Not Your Average Recording Studios
Can you think of the Abbey Road Studios without The Beatles crossing your mind? Some are even so popular they made it to classic hits e.g. Muscle Shoals in Lynyrd Skynyrd’s “Sweet Home Alabama.” But in the world of rock ‘n roll (or pretty much anywhere else), you ALWAYS have to think outside the box.
And these following recording locations prove that it doesn’t have to be conventional to work. In fact, because they’re highly unusual, the artists were able to experiment freely and bring forth something fans have never even heard before.
The Big Pink House
Location: 56 Parnassus Lane in West Saugerties, New York
It was called ‘Big Pink’ because of the pink wall cladding and it’s where the legendary “The Basement Tapes” sessions in 1967 were recorded. It features a sunroom which Rick Danko used as his quarters and the bunk area where Levon Helm stayed. This 1,850-square foot can be rented for a nightly rate of $650. So you know, if you extra cash to spare…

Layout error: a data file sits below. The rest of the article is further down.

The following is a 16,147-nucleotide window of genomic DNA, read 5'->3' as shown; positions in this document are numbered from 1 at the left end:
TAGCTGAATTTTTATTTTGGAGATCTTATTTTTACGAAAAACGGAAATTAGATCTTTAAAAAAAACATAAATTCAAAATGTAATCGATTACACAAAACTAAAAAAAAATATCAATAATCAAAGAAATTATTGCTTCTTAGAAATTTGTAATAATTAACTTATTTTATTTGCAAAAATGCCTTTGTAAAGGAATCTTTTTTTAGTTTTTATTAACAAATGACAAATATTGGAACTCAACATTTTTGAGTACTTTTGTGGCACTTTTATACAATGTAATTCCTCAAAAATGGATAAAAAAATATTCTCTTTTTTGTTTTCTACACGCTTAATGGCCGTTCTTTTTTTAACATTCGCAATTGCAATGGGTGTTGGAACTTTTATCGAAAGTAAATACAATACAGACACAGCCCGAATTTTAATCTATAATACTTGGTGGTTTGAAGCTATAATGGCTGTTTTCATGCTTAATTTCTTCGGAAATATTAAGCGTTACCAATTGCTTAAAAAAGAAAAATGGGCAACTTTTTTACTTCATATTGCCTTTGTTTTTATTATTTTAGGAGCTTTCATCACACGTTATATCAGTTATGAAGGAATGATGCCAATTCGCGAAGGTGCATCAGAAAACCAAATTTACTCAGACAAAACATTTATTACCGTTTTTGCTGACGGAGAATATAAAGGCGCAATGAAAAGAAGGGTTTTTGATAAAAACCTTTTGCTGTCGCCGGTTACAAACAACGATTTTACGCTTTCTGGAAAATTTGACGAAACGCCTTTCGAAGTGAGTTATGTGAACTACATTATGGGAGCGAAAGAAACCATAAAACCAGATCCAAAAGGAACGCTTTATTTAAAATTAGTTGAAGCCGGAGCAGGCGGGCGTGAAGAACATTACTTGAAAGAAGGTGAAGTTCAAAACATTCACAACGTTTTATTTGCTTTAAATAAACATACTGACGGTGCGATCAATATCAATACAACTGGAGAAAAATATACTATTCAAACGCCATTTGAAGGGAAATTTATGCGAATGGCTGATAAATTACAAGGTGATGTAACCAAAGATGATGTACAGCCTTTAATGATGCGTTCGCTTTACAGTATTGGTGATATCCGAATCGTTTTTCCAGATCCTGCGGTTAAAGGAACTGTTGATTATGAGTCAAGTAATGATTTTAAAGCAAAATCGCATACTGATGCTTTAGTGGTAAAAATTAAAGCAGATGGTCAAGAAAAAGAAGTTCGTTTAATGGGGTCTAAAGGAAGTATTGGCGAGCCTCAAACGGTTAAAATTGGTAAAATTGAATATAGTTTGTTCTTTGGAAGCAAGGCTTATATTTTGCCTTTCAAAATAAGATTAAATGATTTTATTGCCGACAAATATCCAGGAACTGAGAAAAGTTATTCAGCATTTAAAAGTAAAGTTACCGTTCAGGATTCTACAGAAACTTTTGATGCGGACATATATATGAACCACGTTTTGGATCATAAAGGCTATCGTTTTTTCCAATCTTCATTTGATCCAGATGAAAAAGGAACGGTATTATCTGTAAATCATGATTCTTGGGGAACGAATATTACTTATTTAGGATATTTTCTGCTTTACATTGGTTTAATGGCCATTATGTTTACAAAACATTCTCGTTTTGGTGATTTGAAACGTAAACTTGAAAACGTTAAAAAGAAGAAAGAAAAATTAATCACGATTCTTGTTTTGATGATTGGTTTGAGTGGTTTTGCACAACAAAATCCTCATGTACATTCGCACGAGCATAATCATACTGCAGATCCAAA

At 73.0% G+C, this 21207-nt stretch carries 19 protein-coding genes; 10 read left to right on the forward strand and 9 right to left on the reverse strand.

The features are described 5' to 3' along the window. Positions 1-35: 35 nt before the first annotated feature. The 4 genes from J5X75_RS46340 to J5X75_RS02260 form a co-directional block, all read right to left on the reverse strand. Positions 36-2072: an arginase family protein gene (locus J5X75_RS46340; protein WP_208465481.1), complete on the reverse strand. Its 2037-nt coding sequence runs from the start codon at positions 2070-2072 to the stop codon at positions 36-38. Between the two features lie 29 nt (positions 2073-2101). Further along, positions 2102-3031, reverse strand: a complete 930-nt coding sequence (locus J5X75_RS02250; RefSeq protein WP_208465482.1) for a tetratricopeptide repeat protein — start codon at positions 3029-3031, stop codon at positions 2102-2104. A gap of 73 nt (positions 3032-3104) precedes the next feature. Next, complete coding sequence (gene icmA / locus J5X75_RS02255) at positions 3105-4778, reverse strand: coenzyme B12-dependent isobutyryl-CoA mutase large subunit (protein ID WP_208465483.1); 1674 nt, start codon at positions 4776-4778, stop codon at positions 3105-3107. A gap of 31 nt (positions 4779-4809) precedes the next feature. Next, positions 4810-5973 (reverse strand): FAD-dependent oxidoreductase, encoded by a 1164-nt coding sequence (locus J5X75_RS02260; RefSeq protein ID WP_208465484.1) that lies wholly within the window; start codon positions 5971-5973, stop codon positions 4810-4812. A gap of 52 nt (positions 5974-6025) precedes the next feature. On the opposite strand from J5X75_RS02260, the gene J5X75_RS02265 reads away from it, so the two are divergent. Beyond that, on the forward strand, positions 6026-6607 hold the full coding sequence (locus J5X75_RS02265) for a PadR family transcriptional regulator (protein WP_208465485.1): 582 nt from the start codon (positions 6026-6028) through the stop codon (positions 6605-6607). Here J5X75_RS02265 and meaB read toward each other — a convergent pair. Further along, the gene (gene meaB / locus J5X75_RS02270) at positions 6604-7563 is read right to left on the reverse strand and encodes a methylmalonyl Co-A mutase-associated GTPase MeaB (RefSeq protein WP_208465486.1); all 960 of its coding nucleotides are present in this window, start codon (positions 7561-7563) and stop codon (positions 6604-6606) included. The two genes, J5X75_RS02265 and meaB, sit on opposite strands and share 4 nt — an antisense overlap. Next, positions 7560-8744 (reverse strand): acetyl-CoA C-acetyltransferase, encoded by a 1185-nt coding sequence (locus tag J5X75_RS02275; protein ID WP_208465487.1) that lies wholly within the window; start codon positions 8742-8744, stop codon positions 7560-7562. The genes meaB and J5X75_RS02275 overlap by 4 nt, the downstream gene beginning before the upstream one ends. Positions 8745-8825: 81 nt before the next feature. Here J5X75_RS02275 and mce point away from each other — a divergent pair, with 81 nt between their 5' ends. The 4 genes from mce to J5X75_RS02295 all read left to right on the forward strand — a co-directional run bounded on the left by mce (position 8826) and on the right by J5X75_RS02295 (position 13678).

Location: Headley, Hampshire, England, UK
The Band aren’t the only ones who turned a house into a recording studio. Headley Grange is a three-story former workhouse which was eventually used by several iconic rock acts to record their albums like Fleetwood Mac, Genesis, Bad Company and Peter Frampton. This place apparently gets your creative juices flowing because it’s where Robert Plant wrote the lyrics to “Stairway to Heaven” in just ONE DAY! Even the song “Black Dog” was named after the furry friend who hung around the area while they were recording.
Location: Clearwell, Forest of Dean, Gloucestershire
Built in 1727, it was done in Gothic style which made it VERY rock ‘n roll. From Deep Purple and Badfinger to Mott the Hoople, this was used by several bands. Also, this is where Black Sabbath resurrected their career. They came here looking for inspiration and they left with a masterpiece. The castle is currently being used as a wedding venue.